China is a major geopolitical actor. Australia needs to understand key aspects of China’s worldview and outlook in order to negotiate strategic shifts and economic influence. This course is a critical conversation on the implications of China for Australia’s interests.
A fee of $2,250 (GST ex) applies to this course for Commonwealth participating agencies and NSC Partners. The open rate is $2,700 (GST ex).
This two-day course looks at challenges and opportunities arising from China as a major geopolitical actor. It explores current aspects of China’s development, worldview and outlook, including the economy and key economic drivers, political dynamics and social challenges, defence priorities and aspirations, technical innovation, internal security challenges, strategic objectives, and implications for Australian interests.
Scope and content
Day 1 of the course introduces participants to China’s place in the world and the relationship with Australia. This includes understanding China in historical context, its development path, China’s regional and global relations, and the shape of the bilateral relationship.
Building on this introduction, Day 2 is a deep dive into the key issues facing China, the choices China needs to make, the choices for major powers including the US, and the options for Australia. Participants at this course will explore the following issues:
- Pathways for the Chinese economy, polity and society
- Drivers of Chinese strategic and foreign policy
- Geo-economics in Chinese external policy
- China’s security capabilities and influence
Who should attend?
All staff needing a deeper understanding of China, the implications for Australian public policy and national security interests.
“I really enjoyed the course, and found it to be highly relevant to my work area. The course coordinators made efforts throughout the two days to ensure that the course was tailored to the group’s interests as conveyed through our questions. I would recommend this course to anyone whose job touches on the Australia-China interaction in a national security setting.”
- Two day non-residential, fully-catered course.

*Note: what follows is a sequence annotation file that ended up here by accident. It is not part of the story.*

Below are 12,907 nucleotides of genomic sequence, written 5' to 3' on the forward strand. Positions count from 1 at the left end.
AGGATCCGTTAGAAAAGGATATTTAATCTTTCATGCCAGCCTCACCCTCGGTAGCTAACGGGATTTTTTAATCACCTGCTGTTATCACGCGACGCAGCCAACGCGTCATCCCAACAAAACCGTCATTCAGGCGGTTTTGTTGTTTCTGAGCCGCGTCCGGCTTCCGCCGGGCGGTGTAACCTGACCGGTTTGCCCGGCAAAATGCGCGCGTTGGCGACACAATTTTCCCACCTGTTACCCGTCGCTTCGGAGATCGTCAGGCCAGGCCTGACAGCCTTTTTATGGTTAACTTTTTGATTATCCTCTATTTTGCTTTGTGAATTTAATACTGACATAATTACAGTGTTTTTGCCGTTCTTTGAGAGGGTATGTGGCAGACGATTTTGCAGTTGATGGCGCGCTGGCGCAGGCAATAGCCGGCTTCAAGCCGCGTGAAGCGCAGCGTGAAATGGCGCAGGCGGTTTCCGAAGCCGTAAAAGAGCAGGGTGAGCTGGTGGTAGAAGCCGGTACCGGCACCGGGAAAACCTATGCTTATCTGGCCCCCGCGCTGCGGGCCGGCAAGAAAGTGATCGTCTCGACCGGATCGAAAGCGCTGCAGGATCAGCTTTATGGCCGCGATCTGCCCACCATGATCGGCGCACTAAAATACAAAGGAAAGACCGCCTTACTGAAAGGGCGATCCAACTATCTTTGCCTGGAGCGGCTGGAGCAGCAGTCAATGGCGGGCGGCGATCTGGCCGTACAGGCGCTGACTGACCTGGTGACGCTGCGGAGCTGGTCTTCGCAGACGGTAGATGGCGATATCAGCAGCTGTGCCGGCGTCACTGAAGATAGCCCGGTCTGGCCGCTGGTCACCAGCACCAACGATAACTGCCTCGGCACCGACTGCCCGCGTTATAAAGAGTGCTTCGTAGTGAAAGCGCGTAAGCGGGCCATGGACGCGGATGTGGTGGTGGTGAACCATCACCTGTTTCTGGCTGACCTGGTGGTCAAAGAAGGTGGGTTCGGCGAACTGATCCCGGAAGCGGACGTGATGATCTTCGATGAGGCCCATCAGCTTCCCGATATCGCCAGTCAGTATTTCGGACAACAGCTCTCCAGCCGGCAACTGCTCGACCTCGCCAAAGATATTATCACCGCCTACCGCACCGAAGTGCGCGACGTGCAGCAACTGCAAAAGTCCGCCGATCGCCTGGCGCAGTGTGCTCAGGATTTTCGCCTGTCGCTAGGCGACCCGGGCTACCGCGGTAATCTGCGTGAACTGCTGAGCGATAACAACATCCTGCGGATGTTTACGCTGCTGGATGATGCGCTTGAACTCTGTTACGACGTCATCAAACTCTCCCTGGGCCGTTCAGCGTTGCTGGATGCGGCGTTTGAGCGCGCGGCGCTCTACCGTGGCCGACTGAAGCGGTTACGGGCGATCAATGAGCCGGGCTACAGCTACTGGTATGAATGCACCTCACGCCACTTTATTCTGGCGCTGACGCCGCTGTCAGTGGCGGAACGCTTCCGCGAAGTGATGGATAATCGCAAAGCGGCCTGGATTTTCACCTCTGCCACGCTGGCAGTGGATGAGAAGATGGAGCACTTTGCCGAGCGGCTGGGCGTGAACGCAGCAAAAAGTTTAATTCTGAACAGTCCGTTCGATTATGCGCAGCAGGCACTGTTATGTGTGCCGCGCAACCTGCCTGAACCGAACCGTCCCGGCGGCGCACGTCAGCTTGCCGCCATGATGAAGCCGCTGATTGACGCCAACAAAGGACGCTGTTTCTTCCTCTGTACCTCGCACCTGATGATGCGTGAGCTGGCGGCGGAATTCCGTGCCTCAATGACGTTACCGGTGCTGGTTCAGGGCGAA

- An ANU parking permit will be supplied.
- Course Timings: 9:00am - 5:00pm
Please contact us at firstname.lastname@example.org for further information and to obtain the registration form.
“The course was exceptionally good for someone, like me, who’s engaging with China more frequently but only has general knowledge and a limited viewpoint. I’ve recommended this as a preferred and valuable course in my work unit.”
Mr Brad Fallen
Brad Fallen joined the National Security College as Manager, Executive and Professional Development in March 2018, on secondment from the Department of Home Affairs. Brad’s professional national security experience includes international relations, intelligence, Cabinet and ministerial decision-making, and policy development and delivery. As Senior Adviser International Cyber Policy in the Department of the Prime Minister and Cabinet (PM&C) from 2014, Brad was part of the small team who delivered Australia’s 2016 Cyber Security Review and Strategy. He then implemented the Strategy for 18 months from the Office of the Cyber Security Special Adviser. Brad led PM&C’s National Security Committee Secretariat between 2011 and 2014, supporting Prime Ministers Gillard, Rudd and Abbott, and before this the Department of Defence’s Cabinet and Freedom of Information teams from 2008 to 11. He was Defence Adviser to the Minister Assisting the Minister for Defence, the Hon Bruce Scott MP, in 2000-01. Brad studied South Pacific history at the University of Queensland before joining the Department of Defence’s Graduate program in 1988. Brad’s career in Defence focused on Australia’s regional relationships, and included three years as First Secretary (Defence) at the Australian High Commission in Port Moresby, and two years seconded to the New Zealand Government in Wellington.
Dr Michael Clarke, NSC
Dr Michael Clarke is an internationally recognised expert on the history and politics of the Xinjiang Uyghur Autonomous Region, People’s Republic of China (PRC), Chinese foreign policy in Central Asia, Central Asian geopolitics, and nuclear proliferation and non-proliferation. He has generated numerous academic publications across these fields of research including one sole authored book, one co-authored book, five edited books, thirty-four peer reviewed journal articles, and fourteen book chapters. He also regularly provides expert media commentary on Uyghur/Xinjiang and Chinese foreign policy-related issues to national and international media and has published commentary with Foreign Policy, The Wall Street Journal, The National Interest, CNN, BBC News, South China Morning Post, and The Diplomat amongst others. He has also provided advice and testimony to the US-China Economic and Security Review Commission on Chinese policy in Xinjiang and China’s foreign policy in Central Asia and Afghanistan. Teaching NSPO8015 Asian Regionalism NSPO8024 American National Security Policy